According to the Daily Mail yesterday, Spurlock had another source of extra calories:

Some critics pointed out that he failed to provide logs documenting what exactly he ate and the amount of calories that he was intaking.

A documentary maker named Tom Naughton even made his own movie in response, called Fat Head, in which he too ate McDonald’s for 30 days – and he got a ‘very different’ result, ultimately losing 12 pounds.

Things only got worse in 2017, when Morgan admitted that he had been ‘consistently drinking’ since the ‘age of 13.’

‘I’ve consistently been drinking since the age of 13, something our society doesn’t shun or condemn but which only served to fill the emotional hole inside me and the daily depression I coped with,’ he wrote in a statement shared to X, formerly Twitter, while discussing the #MeToo movement.

People were certainly outraged by his revelation, since one of the major claims in the movie was that eating the fast food gave him liver problems – something that actually could have been caused by his years of heavy drinking.

In addition, if he drank during the experiment it would have meant that he lied about only consuming McDonald’s products during the 30-day period.

During a check-up with a doctor in the documentary, Morgan was asked if he had consumed any alcohol, and he stated, ‘None.’

‘I can only eat things that are for sale over the counter at McDonald’s – water included,’ he insisted.

‘Since it’s now come out that Morgan Spurlock neglected to mention his alcoholism in Supersize Me, is there any value in the documentary anymore?’ one outraged viewer scathed on Reddit afterwards.

At Reason, Billy Binion adds: Super Size Me Was Not Groundbreaking Journalism.

To his credit, Spurlock did include some balance in Super Size Me, which, at least in part, came in the form of none other than Reason‘s Jacob Sullum. Sitting in his Virginia office at the time, clad in a delightful red cardigan, Sullum expresses caution about moving toward a society where it becomes appropriate to “publicly hector fat people” as some do to smokers. Spurlock’s final product, after all, had a sense of shaming at its core, despite that it’s possible to eat fast food without gorging yourself to the point of lethargy. (Burned in my mind after having to watch the film for school is hearing Spurlock claim that his fast-food binge had made it so he could no longer have sex unless his then-girlfriend was on top.)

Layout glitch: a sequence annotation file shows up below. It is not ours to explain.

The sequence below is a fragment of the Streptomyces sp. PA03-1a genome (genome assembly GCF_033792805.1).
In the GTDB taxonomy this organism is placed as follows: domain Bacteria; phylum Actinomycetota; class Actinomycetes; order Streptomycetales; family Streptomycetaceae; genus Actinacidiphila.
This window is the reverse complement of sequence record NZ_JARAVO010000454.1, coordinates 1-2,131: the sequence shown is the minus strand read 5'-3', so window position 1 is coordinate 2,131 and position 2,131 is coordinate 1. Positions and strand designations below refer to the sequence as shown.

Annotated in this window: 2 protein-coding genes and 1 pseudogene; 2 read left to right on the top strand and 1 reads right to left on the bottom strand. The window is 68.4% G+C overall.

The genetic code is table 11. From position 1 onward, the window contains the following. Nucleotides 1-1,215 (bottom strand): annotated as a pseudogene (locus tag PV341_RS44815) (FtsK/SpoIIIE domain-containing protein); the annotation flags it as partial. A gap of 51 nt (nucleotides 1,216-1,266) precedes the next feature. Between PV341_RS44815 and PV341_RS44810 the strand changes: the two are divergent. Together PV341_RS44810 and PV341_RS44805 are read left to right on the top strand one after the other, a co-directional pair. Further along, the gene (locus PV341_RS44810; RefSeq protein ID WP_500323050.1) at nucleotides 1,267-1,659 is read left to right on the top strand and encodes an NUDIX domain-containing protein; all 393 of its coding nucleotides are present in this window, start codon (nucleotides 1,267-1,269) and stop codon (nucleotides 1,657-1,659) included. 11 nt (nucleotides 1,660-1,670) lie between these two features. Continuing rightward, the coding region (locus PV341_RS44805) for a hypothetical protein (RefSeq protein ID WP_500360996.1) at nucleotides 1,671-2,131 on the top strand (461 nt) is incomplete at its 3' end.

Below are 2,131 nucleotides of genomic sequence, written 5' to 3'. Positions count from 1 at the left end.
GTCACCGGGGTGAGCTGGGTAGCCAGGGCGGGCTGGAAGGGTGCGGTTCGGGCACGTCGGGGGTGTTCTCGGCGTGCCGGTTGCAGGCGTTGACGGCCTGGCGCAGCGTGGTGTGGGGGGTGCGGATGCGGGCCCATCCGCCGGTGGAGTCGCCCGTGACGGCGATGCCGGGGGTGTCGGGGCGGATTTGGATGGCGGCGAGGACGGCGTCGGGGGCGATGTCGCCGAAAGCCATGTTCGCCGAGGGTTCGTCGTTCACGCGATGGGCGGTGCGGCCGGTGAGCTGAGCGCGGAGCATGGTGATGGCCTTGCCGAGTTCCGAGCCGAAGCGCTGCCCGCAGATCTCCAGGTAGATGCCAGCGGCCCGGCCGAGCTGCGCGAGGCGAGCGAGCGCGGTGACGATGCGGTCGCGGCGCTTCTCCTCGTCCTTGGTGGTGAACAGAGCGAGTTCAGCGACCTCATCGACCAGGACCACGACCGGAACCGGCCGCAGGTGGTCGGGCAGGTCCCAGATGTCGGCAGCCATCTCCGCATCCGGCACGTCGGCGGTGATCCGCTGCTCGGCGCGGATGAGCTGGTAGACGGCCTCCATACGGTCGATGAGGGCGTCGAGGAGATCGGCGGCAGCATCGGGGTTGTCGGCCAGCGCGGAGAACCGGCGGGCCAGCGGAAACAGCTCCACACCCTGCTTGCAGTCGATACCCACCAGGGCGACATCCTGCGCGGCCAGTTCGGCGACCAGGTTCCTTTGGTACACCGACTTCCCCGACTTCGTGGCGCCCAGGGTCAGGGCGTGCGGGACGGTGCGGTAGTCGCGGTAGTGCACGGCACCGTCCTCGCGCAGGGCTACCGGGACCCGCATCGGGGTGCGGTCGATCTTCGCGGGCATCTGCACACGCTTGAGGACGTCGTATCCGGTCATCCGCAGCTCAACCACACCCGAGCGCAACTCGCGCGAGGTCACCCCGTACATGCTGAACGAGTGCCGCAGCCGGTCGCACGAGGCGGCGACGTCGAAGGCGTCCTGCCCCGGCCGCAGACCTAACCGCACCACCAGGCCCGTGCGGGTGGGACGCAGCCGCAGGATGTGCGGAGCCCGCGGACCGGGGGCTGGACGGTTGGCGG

Ironically, on the subject of shame, compromising details about Spurlock’s life would continue to emerge for years after the documentary’s release, which included, among other things, that he was an alcoholic. That doesn’t explain every adverse impact he experienced while following his McDonald’s diet, but it does call quite a bit of it into question. It would seem irresponsible to make no mention of it, for example, when discussing damage to his liver.

And yet Spurlock will likely be remembered for years to come, his name inextricably linked to Super Size Me and what it purports to have exposed. His death is sad. But his legacy is a healthy reminder that skepticism is a necessary part of any balanced diet.

Rupert Pupkin smiles.